Oxygen-Tolerant Strain of Gut Bacteria Could Advance Probiotics
Complete the form below to unlock access to ALL audio articles.
Researchers from the University of Gothenburg and probiotic company BioGaia AB have announced a significant discovery that could pave the way for the development of next-generation probiotics, with potential applications for glucose control in individuals with prediabetes.
The challenge of oxygen sensitivity
The human gut hosts trillions of bacteria, known as gut microbiota, essential for digestion and immune system function. Changes in this bacterial composition have been associated with various diseases. Probiotics, or live bacteria products, have been considered promising as a treatment for these conditions. Researchers think that some probiotics could help rebalance bacterial populations and produce benefits in the body. Many of these bacteria are anaerobic, meaning they only thrive in oxygen-free conditions, like those found deep in our gut. In air, these sensitive populations quickly deplete. Now, researchers have devised a technique to make these bacteria oxygen-tolerant, helping them survive longer outside the gut.
Natural symbiosis overcomes sensitivity
In a paper published in Nature, the researchers detail how they have tackled the oxygen sensitivity of a gut bacterium, Faecalibacterium prausnitzii. This bacterium is thought to be able to suppress the immune system and is notably reduced in the guts of people living with conditions like type 2 diabetes and cardiovascular disease.
The team achieved this by co-isolating F. prausnitzii with another bacterium, Desulfovibrio piger, which positively influences its growth and function. By “training” the bacteria in a favorable electrochemical environment, the researchers managed to support and grow a more oxygen-tolerant strain.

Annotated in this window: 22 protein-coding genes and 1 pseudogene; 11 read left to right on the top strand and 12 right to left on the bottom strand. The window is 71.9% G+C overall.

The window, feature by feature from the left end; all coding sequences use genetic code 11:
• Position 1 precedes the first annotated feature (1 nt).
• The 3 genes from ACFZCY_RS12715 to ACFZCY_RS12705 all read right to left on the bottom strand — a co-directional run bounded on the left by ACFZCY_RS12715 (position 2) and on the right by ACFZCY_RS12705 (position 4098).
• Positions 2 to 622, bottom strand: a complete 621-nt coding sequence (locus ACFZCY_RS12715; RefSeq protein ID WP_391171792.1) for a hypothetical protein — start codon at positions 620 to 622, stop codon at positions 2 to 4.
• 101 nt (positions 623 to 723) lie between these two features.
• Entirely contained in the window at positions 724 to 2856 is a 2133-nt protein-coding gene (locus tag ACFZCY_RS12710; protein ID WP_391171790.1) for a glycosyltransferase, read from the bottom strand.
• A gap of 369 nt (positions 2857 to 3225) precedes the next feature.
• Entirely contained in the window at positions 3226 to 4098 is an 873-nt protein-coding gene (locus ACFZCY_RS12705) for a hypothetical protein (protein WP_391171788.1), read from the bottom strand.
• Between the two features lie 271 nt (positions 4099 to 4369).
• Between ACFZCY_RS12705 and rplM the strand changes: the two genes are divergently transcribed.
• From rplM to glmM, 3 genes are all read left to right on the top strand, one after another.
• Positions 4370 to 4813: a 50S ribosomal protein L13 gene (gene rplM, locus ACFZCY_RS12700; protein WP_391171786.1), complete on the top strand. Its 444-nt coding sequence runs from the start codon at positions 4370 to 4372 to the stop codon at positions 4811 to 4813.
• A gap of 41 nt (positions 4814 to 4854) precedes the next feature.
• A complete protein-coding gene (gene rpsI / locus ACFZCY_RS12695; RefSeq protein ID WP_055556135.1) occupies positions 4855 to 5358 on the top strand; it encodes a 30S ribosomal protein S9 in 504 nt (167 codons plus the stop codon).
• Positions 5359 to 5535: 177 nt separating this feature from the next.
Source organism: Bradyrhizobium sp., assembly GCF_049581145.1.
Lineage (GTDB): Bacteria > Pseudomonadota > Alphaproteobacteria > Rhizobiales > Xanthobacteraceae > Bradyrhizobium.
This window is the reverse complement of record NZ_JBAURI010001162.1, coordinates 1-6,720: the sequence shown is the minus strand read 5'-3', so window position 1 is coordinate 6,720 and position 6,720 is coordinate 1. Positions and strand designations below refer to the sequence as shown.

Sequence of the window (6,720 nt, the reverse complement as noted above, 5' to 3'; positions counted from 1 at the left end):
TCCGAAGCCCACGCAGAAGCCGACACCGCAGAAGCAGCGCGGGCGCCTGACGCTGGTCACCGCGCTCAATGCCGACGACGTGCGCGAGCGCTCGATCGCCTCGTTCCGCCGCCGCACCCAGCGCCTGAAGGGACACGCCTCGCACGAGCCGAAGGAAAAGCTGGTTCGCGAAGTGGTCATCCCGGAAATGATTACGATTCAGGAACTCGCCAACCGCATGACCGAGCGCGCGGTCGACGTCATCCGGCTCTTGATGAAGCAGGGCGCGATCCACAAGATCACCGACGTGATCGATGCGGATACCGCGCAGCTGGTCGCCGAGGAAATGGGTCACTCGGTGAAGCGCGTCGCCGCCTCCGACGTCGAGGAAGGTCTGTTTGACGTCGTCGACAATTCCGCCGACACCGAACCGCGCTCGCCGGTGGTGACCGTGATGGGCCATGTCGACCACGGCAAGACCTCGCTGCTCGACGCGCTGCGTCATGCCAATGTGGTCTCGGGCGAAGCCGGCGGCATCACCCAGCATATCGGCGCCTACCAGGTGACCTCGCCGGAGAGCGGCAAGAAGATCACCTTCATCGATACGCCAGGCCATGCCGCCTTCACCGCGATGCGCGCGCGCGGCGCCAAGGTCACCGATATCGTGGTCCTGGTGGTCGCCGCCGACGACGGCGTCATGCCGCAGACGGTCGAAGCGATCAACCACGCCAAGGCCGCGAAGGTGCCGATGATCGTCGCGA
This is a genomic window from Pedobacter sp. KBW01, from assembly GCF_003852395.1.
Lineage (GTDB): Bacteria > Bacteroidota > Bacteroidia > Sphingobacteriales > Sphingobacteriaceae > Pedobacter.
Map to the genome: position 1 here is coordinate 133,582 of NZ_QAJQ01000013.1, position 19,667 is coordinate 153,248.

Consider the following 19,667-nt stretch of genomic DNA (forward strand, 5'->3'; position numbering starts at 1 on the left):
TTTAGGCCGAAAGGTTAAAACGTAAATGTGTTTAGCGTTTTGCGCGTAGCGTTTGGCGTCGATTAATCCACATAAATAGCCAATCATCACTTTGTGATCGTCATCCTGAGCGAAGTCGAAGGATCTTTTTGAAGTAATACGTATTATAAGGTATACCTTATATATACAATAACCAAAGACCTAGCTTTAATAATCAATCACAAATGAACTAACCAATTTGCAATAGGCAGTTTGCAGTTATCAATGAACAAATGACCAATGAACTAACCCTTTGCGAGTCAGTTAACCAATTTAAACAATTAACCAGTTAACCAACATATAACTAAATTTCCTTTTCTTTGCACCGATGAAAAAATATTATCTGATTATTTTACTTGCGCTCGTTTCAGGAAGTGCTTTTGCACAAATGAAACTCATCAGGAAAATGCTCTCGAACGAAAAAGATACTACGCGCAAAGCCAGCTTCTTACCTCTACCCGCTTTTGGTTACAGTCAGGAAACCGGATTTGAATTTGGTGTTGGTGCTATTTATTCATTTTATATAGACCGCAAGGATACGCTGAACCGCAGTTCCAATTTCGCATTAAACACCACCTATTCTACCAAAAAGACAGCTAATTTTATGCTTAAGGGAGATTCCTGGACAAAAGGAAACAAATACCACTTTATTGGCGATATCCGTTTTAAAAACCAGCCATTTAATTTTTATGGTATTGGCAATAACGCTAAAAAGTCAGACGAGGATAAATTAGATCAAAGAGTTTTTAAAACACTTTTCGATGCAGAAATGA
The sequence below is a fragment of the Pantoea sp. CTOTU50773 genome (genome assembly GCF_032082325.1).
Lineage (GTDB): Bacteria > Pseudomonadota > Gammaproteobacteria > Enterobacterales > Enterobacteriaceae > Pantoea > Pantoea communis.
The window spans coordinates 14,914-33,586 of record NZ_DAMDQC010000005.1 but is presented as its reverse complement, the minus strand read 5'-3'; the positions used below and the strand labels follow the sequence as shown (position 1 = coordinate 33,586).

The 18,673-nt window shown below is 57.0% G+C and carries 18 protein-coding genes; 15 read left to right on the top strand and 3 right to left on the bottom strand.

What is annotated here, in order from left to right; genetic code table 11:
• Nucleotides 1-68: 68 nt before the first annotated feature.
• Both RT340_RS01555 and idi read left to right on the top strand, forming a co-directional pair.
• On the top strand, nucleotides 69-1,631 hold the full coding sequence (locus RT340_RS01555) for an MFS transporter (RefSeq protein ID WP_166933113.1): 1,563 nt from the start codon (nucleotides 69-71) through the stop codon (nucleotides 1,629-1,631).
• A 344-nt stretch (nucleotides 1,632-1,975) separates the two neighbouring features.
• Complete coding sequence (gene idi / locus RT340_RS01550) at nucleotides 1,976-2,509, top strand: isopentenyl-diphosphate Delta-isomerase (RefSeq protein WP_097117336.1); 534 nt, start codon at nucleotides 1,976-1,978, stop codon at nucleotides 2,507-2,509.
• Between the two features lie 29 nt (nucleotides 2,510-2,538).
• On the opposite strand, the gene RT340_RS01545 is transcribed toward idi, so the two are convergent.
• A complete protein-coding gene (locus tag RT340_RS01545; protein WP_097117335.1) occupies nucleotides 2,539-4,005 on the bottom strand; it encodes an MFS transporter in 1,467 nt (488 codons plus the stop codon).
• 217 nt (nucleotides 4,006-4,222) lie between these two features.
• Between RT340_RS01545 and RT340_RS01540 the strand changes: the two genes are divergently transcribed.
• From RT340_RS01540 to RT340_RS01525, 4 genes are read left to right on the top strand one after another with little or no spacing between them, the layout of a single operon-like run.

Professor Fredrik Bäckhed, the team's leader, explained, “By combining a naturally occurring symbiosis with ‘training’ of the bacteria, we have established a new strategy for producing otherwise oxygen-sensitive bacteria as live biotherapeutic products, which could prevent diseases when these bacteria are reduced in number.”
Impact on sugar control
The co-growth of these bacteria increased both the number of bacteria and the production of a chemical called butyrate, which has an anti-inflammatory effect. The study also confirmed that the novel combination of F. prausnitzii and D. piger is safe for human consumption and can be detected in the guts of supplemented individuals. The researchers next want to explore how supplements including these bacteria may affect sugar control in people with prediabetes.
Looking to the future, Bäckhed says he has “high hopes”.
“Further studies will show if we are correct in our hypothesis that gut bacteria have the potential to improve our health.”
Reference: Khan MT, Dwibedi C, Sundh D, et al. Synergy and oxygen adaptation for development of next-generation probiotics. Nature. 2023:1-5. doi:10.1038/s41586-023-06378-w
This article is a rework of a press release issued by the University of Gothenburg. Material has been edited for length and content.